After impassioned speech, Giddings hopeful school lunch bill can still pass

Lunch shaming: Could districts provide free lunch for all kids?

TEXAS TRIBUNE -- When a procedural maneuver in the Texas House helped kill consideration of a school lunch measure Tuesday, the bill's author took to the floor and questioned whether legislators were truly serving their constituents' interests.

But state Rep. Helen Giddings, D-DeSoto, remains hopeful that her measure can still pass this session.

"I think we'll get something out for these children," she said. "They deserve better than what we've done for them."

House Bill 2159 would ban school districts from identifying students without enough money in their school lunch accounts. It would also allow families a grace period to resolve an insufficient balance on a meal card.

The legislation faced no opposition at the committee stage. It was expected to easily pass the House on the uncontested calendar. But five members objected to it, ending its consideration Tuesday.

That afternoon, Giddings, a 13-term lawmaker gave an impassioned speech explaining her motivations for the legislation.

Giddings said she's optimistic she could still get HB 2159 passed when lawmakers consider the next uncontested calendar Friday.

"It's such an important issue that we will not just take one chance at it. We're also going to be looking to amend other bills to include this provision for children," she said.

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Districts that 'shame' students

Denton ISD: After a student has charged the combined price of a breakfast meal and a lunch meal, the student will be offered a courtesy lunch consisting of a toasted cheese sandwich, a fruit serving, a vegetable serving, and a carton of milk.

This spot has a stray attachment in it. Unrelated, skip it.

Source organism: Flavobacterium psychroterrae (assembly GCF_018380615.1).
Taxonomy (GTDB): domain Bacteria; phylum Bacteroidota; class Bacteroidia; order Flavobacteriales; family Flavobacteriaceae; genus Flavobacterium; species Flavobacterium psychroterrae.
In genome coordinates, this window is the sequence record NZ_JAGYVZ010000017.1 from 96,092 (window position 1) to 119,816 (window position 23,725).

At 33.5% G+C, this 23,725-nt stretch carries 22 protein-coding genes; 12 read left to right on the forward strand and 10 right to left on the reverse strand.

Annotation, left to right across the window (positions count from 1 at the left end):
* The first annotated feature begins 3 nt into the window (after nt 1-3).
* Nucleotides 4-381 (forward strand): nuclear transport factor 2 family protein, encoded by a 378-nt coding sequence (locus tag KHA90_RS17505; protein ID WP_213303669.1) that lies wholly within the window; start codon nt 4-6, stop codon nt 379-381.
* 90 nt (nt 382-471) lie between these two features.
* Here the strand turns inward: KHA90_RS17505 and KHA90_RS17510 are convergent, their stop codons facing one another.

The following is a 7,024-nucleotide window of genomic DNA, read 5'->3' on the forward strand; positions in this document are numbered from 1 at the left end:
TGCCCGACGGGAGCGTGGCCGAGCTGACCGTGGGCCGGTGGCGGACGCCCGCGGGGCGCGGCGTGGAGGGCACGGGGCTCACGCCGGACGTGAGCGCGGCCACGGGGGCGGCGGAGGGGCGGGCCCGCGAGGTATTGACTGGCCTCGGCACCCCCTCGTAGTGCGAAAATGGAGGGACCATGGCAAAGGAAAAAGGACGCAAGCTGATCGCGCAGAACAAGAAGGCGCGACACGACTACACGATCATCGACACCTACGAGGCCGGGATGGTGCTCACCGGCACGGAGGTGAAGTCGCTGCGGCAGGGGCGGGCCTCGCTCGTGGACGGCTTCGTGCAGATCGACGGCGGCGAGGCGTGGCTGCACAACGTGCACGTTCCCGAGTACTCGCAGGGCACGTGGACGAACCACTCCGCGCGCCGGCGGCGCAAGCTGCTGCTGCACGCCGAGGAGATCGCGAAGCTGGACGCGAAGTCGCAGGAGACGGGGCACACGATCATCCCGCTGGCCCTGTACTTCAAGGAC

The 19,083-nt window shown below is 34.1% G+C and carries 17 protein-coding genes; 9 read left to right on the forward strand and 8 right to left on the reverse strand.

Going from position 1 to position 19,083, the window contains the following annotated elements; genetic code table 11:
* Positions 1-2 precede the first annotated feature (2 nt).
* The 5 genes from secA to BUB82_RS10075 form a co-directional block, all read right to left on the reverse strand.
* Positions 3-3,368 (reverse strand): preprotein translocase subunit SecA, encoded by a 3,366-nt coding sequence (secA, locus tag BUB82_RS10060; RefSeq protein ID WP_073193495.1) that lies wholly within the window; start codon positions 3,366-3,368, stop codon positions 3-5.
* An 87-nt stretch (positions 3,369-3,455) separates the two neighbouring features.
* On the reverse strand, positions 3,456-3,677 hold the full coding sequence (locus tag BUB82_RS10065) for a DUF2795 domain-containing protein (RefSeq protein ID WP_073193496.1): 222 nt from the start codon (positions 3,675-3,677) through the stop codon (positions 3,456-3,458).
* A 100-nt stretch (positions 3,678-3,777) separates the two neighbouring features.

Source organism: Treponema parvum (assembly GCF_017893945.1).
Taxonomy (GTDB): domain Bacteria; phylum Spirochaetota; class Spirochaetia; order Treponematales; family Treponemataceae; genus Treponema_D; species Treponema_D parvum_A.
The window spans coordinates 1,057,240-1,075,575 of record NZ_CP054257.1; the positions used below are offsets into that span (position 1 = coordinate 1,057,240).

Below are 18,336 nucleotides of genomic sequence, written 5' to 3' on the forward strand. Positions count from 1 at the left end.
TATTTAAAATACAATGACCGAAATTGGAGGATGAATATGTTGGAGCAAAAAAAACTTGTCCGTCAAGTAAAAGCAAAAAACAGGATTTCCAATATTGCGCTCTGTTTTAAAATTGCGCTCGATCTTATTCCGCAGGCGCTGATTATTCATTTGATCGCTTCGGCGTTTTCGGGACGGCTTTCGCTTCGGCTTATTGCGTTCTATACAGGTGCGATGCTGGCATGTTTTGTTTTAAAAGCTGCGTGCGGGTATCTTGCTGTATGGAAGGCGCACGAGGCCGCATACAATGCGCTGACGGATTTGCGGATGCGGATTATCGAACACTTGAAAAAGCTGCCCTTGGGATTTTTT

Frisco ISD: “We won't take the tray or the food from the student. It is a parent responsibility to manage their child's finances. We will work to ensure that parent is aware their child cannot go through the line until the parent takes care of their child's account,” said Chris Moore, Frisco ISD. “Currently, our students may charge a meal if their balance will not cover the cost of the meal.  Elementary and middle school students have a charge limit equivalent to the cost of 2 lunches and a breakfast.  High School Students may charge one meal. Our charge policy only covers meals.  Students are not allowed to charge a la carte or ‘extra’ items or snack items. Our cashiers are trained to let students know when the balance is getting low and we have a process in place to call families with students who have low or negative balances.  Our café supervisors work closely with the school staff when they see a student or family who is struggling to pay.  Our principals are very supportive and have stepped in to help families fill out meal applications.  We have many schools with parents, community organizations or PTA’s that have set up accounts to help students with negative balances. Our goal is to never take a meal away from a child.”

Fort Worth ISD: Full meals are not cut off for elementary and middle school students, including high schools that are co-located with middle schools. This already costs FWISD about $150,000 annually. In traditional high schools that are not completely free, FWISD gives the students a week to tell their parents about the issue before moving to alternative lunches. The high school students get two breakfasts and up to three lunches before they meet the debt limit. At that point, if they get a tray through the line and are over their debt limit then they are handed the alternate meal and the tray is taken. The food items are thrown away if they are not pre-wrapped and protected from germs.  FWISD has 86 CEP (community eligibility program) schools where there are universal free meals.

“We strive to provide meals for all those in need. Letters are sent home to parents with information on the debts and how to apply for free and reduced meals,” said Clint Bond, FWISD spokesman. “If Rep. Giddings proposal comes with money it would have a welcome positive impact. If it is another unfunded mandate, then the impact would be negative on our budget.”